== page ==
For instance, if your local soup kitchen doesn’t allow children to prepare or serve food, they may allow kids to set tables or create festive centerpieces (especially for holiday meals). Charities also need help getting the word out. When I checked with our neighborhood food drive, my 5-year-old was a little young to sort cans, but they did need people to distribute flyers – an activity right up her alley.
Another great opportunity for kids is riding along on food deliveries. Families may wish to check with their local Meals on Wheels program to see if kids can accompany their parents delivering food to homebound seniors and others in need. For example, Meals on Wheels of Central Maryland offers a “Moms for Meals” program, which encourages parents to volunteer with their kids during school breaks. According to Jenny Bertolette, communications director for the Meals on Wheels Association of America, each local program operates independently, so parents should inquire directly with their program to get involved. Volunteer opportunities can be found at mowaa.org/volunteer.
Don’t have time to swing by a soup kitchen? Try incorporating giving into your daily life. When you’re grocery shopping, pick up extra canned goods to donate to your local food pantry. Have your child help make the shopping list, or even contribute a small portion of her allowance to the items’ purchase. During your child’s birthday, encourage her to make a “birthday box” for a child whose family can’t afford a party. The organization Family-to-Family (see “Online Resources,” below) can assist your child in preparing a birthday box containing everything from cake mix to streamers, and sending it to a birthday child in need. This Christmas, consider helping your child send a card of support to a soldier. Contact your local chapter of the American Red Cross to see if they participate in the Holiday Mail for Heroes program. Or, reach out to a military organization in your community and ask how your child can send a card.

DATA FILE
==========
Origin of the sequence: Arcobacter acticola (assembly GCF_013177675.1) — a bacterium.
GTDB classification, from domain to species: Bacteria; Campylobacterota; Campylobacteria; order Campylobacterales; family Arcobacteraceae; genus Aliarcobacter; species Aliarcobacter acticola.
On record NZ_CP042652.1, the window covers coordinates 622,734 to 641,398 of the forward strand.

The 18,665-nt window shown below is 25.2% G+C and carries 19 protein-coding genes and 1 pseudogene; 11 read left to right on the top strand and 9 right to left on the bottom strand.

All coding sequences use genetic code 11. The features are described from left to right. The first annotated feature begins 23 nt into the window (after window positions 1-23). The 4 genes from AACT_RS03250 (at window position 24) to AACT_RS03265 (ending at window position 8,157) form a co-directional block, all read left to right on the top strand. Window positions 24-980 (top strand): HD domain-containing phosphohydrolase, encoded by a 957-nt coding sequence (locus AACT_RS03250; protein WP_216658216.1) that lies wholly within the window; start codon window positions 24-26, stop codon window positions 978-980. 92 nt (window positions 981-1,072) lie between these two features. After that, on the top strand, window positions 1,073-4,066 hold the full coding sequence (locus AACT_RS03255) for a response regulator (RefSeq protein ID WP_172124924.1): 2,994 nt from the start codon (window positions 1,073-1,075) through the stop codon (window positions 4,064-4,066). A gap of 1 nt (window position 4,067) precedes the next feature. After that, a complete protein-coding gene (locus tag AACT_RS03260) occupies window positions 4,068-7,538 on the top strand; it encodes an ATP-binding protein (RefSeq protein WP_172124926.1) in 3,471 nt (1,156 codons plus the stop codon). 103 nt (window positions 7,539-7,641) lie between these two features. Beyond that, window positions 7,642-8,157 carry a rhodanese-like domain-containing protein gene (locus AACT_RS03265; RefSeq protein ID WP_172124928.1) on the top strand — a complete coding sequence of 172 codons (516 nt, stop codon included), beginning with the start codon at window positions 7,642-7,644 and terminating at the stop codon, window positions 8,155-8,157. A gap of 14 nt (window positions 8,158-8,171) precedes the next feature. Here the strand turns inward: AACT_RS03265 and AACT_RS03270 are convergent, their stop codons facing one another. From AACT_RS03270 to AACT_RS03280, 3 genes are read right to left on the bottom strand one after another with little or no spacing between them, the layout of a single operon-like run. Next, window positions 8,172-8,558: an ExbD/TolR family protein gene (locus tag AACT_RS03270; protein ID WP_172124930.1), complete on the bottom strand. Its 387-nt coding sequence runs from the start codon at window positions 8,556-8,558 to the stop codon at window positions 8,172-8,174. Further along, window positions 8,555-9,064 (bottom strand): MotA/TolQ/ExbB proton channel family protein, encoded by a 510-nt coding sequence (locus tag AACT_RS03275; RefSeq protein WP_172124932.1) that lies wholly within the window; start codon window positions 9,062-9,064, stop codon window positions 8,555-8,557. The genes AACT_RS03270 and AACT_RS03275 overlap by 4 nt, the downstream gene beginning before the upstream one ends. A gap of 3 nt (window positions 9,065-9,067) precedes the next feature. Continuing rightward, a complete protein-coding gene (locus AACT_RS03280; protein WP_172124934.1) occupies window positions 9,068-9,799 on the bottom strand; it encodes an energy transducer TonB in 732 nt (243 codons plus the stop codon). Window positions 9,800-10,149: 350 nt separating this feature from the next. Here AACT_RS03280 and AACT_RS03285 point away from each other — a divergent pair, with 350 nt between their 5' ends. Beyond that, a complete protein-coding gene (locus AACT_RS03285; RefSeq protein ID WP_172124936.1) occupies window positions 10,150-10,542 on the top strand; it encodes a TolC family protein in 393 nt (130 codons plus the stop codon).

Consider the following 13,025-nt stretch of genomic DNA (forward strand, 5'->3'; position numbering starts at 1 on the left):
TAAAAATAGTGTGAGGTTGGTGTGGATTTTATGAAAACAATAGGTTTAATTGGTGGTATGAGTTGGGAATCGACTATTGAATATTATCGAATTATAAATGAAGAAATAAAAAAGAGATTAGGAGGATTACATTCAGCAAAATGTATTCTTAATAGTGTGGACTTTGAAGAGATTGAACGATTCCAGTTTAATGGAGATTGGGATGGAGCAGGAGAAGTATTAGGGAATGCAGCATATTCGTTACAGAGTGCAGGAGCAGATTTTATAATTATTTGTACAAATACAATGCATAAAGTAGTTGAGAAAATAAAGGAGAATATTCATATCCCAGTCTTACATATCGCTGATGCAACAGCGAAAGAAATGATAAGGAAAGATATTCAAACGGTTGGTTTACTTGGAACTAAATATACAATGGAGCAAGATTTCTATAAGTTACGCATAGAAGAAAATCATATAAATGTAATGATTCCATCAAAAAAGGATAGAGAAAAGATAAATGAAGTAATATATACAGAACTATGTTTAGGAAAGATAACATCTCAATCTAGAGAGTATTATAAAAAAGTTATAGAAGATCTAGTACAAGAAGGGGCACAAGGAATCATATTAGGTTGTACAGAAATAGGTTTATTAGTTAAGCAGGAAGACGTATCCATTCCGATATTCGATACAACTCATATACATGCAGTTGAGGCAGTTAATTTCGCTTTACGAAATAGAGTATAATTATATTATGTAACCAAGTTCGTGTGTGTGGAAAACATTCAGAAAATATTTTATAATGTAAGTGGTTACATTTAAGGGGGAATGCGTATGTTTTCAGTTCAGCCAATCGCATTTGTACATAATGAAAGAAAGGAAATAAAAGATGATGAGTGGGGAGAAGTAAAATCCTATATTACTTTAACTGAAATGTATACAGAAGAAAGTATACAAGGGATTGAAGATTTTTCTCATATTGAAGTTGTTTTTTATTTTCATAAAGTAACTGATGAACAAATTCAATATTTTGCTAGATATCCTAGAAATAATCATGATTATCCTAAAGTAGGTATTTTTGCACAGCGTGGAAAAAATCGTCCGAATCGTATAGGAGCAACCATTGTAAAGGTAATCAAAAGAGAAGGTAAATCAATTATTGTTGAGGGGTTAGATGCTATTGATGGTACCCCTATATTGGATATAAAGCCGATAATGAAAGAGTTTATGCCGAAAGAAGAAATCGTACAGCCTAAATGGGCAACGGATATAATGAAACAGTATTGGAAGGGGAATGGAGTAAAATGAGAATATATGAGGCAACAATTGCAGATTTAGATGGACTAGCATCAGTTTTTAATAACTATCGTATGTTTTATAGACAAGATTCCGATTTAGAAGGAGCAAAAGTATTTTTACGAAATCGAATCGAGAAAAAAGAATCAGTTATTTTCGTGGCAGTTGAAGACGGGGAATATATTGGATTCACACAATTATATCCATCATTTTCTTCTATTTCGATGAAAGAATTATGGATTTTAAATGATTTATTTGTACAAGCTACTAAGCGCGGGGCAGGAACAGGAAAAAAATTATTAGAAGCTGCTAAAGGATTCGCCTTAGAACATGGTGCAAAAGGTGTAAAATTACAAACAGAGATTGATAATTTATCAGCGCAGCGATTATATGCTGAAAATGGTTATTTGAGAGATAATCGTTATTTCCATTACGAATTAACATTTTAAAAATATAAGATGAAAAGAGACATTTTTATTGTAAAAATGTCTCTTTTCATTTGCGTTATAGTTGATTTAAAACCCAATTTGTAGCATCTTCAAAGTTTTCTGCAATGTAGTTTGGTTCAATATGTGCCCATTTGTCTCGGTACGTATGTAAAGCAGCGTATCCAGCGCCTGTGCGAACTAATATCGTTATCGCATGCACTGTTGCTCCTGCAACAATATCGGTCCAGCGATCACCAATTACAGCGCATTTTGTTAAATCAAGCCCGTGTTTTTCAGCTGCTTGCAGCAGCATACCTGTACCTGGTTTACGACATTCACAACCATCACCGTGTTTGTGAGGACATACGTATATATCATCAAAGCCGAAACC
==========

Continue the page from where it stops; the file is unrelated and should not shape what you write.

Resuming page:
If you’re still looking for ways to get started, try visiting one of these Web sites offering helpful resources for kids and families:
• VolunteerMatch.org matches prospective volunteers with nonprofits in their communities. Volunteers of all ages can search causes ranging from animals to hunger to education and literacy.
• Family-to-Family connects families who have “more” with those families in need, through hunger relief programs and other efforts. The Kids Helping Kids page lists a number of ways kids can help others, such as birthday boxes, book drives, and donations of dolls and toys.
• GenerationOn describes itself as a “global youth service movement igniting the power of all kids and teens to make their mark on the world.” The site features ideas, projects, and resources addressing causes such as bullying, homelessness, and poverty. Kids can also start local generationOn clubs, performing hands-on service projects in their communities.
And, of course, you can search for local volunteer events on Meetup.com, or ask around on social media groups for parents in your area.
The night my daughter and I volunteered, we didn’t actually make 10,000 sandwiches, although it certainly felt like it. But I was able to tell her that with each sandwich we made, one more person would eat that night. Taking action made her proud. It helped her realize that she’s part of a community, something larger than just herself and her family. And it taught her that she’s important. That even though she’s young, she has the power – and responsibility – to do good in the world around her.
All that from some peanut butter and jelly on bread. Not bad for a night’s work.
Meredith Hale is the author of Mommy A to Z: An Encyclopedia of the Joys, Wonders, and Absurdities of Motherhood. Follow her on Twitter, Facebook, and the Mommy A to Z blog.